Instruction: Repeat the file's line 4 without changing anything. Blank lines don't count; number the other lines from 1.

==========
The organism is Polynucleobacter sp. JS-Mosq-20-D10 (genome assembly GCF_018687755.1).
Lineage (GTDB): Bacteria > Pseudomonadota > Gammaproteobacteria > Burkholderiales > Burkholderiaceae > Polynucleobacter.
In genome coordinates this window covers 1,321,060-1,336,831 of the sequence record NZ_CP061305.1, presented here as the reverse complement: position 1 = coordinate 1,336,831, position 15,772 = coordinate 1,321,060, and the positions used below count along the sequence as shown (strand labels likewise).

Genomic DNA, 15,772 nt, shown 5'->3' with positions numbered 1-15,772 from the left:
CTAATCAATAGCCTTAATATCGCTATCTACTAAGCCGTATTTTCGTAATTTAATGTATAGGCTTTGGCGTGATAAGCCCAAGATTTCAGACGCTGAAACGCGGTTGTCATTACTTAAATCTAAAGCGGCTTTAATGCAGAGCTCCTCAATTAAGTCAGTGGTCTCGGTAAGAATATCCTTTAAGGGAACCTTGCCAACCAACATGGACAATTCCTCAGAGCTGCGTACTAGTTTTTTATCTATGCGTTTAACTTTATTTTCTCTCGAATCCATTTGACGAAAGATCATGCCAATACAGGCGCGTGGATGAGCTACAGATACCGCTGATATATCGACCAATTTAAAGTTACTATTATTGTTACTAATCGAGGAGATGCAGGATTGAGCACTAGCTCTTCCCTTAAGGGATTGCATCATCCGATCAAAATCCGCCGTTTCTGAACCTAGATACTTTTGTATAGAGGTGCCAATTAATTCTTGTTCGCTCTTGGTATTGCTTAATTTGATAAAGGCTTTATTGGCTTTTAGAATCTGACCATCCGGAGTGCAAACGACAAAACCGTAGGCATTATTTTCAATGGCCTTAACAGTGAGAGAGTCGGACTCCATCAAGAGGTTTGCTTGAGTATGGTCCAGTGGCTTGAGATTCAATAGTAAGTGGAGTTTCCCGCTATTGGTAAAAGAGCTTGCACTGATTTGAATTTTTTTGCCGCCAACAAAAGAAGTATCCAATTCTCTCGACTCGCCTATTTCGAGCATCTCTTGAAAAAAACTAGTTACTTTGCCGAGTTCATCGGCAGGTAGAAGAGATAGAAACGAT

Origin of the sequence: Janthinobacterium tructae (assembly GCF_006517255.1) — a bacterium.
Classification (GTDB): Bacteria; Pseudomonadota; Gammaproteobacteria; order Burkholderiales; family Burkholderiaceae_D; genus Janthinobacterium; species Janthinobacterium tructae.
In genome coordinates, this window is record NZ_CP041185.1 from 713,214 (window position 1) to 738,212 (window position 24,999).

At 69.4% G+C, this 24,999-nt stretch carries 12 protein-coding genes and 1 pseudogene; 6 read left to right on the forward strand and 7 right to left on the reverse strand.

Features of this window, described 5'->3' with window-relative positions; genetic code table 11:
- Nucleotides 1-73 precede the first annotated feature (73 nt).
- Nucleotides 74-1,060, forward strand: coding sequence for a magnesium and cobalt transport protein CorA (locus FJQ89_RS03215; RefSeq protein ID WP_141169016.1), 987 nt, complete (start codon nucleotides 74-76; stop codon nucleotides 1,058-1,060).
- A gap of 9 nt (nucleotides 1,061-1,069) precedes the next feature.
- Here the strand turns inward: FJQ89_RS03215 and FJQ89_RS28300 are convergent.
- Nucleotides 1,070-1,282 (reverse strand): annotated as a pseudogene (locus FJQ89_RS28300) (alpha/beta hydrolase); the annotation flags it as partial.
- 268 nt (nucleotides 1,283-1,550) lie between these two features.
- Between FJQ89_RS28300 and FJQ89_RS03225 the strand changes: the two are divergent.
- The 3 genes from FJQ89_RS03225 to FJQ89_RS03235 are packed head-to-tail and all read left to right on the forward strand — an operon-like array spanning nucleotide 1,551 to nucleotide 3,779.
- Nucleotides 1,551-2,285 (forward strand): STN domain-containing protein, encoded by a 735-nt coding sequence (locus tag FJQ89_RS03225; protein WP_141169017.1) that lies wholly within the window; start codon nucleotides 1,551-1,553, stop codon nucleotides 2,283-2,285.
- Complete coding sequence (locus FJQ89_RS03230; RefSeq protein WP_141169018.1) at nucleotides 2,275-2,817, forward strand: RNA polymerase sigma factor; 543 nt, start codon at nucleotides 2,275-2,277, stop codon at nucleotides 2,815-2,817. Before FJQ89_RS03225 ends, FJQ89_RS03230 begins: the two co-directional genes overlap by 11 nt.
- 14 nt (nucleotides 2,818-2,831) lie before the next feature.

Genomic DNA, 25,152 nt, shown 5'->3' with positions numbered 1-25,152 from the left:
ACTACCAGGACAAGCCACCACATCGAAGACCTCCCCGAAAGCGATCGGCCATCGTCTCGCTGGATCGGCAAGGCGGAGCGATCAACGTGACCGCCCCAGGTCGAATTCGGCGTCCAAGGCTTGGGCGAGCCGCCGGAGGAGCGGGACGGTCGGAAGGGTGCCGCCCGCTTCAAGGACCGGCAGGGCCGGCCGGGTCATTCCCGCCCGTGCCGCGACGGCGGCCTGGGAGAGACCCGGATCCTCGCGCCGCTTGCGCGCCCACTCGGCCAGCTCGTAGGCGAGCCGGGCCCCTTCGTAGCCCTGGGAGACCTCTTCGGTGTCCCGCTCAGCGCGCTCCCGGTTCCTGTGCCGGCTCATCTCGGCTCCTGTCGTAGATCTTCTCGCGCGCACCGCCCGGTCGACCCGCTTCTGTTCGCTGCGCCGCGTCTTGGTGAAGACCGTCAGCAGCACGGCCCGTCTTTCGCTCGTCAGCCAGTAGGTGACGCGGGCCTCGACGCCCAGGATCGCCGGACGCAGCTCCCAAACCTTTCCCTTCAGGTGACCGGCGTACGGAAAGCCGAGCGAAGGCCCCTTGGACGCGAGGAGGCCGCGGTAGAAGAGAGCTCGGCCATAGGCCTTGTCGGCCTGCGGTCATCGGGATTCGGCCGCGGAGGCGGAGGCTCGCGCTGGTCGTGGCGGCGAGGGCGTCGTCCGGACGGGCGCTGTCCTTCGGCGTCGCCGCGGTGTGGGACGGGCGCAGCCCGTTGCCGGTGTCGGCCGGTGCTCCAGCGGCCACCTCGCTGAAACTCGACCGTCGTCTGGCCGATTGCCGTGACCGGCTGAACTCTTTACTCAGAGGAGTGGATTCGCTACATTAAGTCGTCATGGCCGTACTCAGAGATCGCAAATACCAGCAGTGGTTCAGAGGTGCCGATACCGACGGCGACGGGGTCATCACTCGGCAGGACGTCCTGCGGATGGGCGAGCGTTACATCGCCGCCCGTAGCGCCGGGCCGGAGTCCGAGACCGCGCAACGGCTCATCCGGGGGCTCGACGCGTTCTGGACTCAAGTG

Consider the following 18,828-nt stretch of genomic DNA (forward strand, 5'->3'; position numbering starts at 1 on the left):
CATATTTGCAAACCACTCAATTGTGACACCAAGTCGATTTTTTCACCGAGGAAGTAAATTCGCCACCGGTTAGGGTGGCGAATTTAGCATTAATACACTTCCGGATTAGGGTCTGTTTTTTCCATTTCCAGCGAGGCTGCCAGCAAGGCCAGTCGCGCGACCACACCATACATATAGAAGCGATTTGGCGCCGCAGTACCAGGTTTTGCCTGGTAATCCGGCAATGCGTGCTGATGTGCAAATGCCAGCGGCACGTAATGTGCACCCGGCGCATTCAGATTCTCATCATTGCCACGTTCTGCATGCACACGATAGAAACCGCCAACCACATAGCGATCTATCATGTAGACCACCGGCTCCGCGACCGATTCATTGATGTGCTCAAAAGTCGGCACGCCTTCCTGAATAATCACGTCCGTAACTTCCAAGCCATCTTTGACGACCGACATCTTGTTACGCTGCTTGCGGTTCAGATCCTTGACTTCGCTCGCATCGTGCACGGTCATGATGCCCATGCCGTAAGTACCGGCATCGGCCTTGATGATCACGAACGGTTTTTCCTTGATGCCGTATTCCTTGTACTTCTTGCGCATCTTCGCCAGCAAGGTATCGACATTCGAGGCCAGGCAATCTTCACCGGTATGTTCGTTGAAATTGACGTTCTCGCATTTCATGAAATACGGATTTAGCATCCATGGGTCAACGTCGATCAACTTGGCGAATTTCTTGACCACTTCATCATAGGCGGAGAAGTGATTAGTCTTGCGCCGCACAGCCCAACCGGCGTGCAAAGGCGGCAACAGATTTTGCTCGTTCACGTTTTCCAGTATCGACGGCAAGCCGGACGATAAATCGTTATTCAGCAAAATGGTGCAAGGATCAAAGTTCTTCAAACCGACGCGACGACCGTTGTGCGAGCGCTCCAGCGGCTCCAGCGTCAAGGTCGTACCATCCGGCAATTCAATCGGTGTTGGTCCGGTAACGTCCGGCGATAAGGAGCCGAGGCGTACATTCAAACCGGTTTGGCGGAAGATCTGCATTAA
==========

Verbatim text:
Genomic DNA, 15,772 nt, shown 5'->3' with positions numbered 1-15,772 from the left: